Most people have heard of political correctness (PC). The fad became institutionalized in academia and now permeates radio, TV, print journalism and advertising. How can anyone avoid the PC assault?
An early form of political correctness originated with Communism. A quiet joke spoken among American party members in the 1930s went like this. One Communist says to another, “Comrade, your statement is factually incorrect.” To which the other responds, “Yes, it is. But it is politically correct.”
Angelo M. Codevilla, Professor Emeritus of International Relations at Boston University wrote an excellent in-depth essay appearing in the Fall 2016 Claremont Review of Books. The quote above illustrates the vital reminder that in Stalin’s empire straying from the Party’s position could bring severe consequences. It mattered little that something was true. What mattered was what advanced the Party’s interests. Codevilla writes, “The notion of political correctness came into use among Communists in the 1930s as a semi-humorous reminder that the Party’s interest is to be treated as a reality that ranks above reality itself.”
That was then, but this is now. How has PC come to be applied in America today? Codevilla shows that progressives, like the Marxists before them, assume the task of fixing a broken American society, or as Codevilla says, “born tainted by Western Civilization’s original sins: racism, sexism, greed, genocide”, and so forth. The methods of the Communists and progressives may differ, but the goal is the same which is to achieve “cultural hegemony” or predominant influence. Progressives discovered that promoting hegemony by criminal punishment is difficult -- although it is becoming easier. Progressives found a better way. Political Correctness directed by a small class of activists in academia, government bureaucracies and the media offered an ideal way of achieving cultural hegemony. As Codevilla puts it, it is “forceful seduction” achieving “tacit collaboration by millions who bite their lip.” PC promotes obedience to the ruling class through a means of quiet subversion. The parallel between PC and Saul Alinsky’s principles in “Rules For Radicals” is unmistakable.
Codevilla continues, “If cultural hegemony merely meant achieving the progressive ruling class’s near monopoly of America’s cultural institutions, the conflict ended a generation ago: the rulers won. But because the ruling class acts as if the old culture’s recalcitrant remnants merit ever more intensive efforts to crush them, cultural hegemony by PC means an endless cycle of insult and resentment, guaranteeing the conflict’s permanence.”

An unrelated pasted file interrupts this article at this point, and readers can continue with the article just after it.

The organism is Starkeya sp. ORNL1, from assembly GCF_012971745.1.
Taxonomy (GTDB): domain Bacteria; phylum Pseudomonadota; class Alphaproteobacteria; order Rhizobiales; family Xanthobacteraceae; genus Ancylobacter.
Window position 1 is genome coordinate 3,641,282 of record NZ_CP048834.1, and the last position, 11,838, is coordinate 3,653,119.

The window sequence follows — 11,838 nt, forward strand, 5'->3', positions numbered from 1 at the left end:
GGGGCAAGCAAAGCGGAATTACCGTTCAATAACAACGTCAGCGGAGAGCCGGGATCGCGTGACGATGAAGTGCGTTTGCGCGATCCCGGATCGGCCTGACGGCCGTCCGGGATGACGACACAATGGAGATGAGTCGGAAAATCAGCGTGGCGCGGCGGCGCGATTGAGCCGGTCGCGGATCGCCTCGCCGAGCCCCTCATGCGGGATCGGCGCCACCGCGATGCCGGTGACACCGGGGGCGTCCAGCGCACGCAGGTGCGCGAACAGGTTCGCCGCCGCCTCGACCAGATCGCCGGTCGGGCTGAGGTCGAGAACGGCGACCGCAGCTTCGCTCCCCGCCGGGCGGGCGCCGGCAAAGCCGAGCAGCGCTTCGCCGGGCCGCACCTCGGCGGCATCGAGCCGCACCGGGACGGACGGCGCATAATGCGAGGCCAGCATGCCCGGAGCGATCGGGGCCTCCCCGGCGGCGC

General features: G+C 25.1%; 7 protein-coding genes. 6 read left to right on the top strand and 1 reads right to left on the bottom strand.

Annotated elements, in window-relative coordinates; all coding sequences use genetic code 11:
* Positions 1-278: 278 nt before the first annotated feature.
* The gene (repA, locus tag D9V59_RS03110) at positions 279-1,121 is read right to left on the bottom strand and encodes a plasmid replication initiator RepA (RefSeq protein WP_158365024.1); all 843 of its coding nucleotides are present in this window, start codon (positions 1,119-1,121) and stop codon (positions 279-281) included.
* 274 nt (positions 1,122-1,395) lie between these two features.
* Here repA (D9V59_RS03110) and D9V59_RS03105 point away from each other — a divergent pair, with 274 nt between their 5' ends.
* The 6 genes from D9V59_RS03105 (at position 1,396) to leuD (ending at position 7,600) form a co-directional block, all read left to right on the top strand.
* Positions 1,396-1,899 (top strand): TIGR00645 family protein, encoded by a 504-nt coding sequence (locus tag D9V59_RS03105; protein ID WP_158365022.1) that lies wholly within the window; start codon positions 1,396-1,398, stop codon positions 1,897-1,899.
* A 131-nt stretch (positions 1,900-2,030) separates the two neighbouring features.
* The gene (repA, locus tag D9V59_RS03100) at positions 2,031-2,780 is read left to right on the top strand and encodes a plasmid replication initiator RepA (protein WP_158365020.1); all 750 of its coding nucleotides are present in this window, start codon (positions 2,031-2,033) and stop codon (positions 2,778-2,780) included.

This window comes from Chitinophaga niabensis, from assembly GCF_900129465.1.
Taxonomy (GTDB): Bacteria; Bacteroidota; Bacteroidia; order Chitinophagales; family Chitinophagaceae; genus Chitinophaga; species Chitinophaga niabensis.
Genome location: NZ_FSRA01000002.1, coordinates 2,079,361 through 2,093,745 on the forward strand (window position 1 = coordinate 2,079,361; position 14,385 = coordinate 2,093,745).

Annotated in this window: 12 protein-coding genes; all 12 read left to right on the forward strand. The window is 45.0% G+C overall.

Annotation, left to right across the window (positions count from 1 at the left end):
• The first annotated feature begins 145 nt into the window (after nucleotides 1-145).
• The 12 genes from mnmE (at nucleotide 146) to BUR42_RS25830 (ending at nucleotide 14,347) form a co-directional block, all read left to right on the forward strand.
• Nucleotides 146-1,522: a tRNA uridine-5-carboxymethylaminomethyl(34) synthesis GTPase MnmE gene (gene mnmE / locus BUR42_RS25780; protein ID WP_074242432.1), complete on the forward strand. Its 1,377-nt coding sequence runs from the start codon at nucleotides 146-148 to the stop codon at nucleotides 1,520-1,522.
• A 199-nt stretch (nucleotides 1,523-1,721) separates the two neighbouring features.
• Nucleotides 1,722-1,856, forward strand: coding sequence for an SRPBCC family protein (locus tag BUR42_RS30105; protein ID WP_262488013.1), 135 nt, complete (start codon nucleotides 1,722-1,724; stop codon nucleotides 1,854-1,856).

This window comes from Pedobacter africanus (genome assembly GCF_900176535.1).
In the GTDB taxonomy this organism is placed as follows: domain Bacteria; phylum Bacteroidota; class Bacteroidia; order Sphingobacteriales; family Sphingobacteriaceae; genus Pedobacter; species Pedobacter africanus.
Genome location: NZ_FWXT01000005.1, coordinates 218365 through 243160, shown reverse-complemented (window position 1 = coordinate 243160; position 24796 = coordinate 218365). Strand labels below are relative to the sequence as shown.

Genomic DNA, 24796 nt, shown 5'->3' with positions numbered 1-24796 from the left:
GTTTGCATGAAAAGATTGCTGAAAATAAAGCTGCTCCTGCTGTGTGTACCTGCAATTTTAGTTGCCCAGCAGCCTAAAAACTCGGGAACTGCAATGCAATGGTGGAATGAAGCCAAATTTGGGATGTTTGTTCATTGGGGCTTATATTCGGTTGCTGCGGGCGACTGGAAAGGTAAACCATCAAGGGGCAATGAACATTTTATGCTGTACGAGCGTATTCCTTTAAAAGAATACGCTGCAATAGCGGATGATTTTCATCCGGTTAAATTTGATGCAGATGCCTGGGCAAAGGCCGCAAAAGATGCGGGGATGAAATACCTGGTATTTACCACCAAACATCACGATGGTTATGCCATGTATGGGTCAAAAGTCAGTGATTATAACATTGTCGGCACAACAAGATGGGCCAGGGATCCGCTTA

“Nor is there any endpoint to what is politically correct, any more than there ever was to Communism. Here and now, as everywhere and always, it comes down to glorifying the party and humbling the rest….America’s progressives add insult to injury by imposing same-sex marriage, homosexuality, ‘global warming,’ and other fashions because they really have no priorities beyond themselves.”
There is no evident conclusion to the PC movement because the self gratification available to progressives is an addictive pleasure. A perverse satisfaction grows with each humiliation and hurt imposed. “The more fault I find in thee, the holier (or, at least, the trendier) I am than thou. The worse you are, the better I am and the more power I should have over you. America’s ruling class seems to have adopted the view that the rest of America should be treated as inmates in reeducation camps.”
Codevilla concludes, “The social justice people are always on the side of compassion and ‘victim’s rights,’ so objecting to anything they do makes you instantly a perpetrator. There’s no place you can stand without being vilified, and that’s why it keeps creeping forward….There’s no compassion at all. There is resentment, …”
How much of America’s political world is driven by resentment? Progressives choose not to acknowledge the resistance from the mass of Americans they consider racist, sexist, and above all stupid.
Enter Donald Trump. As Wall Street Journal writer William Galston puts it, “His critique of political correctness has destroyed many taboos and has given his followers license to say what they really think. Beliefs we mocked now command a majority in one of the world’s oldest political parties, and sometimes in the electorate as a whole.”
Hallelujah! Political correctness – take a hike!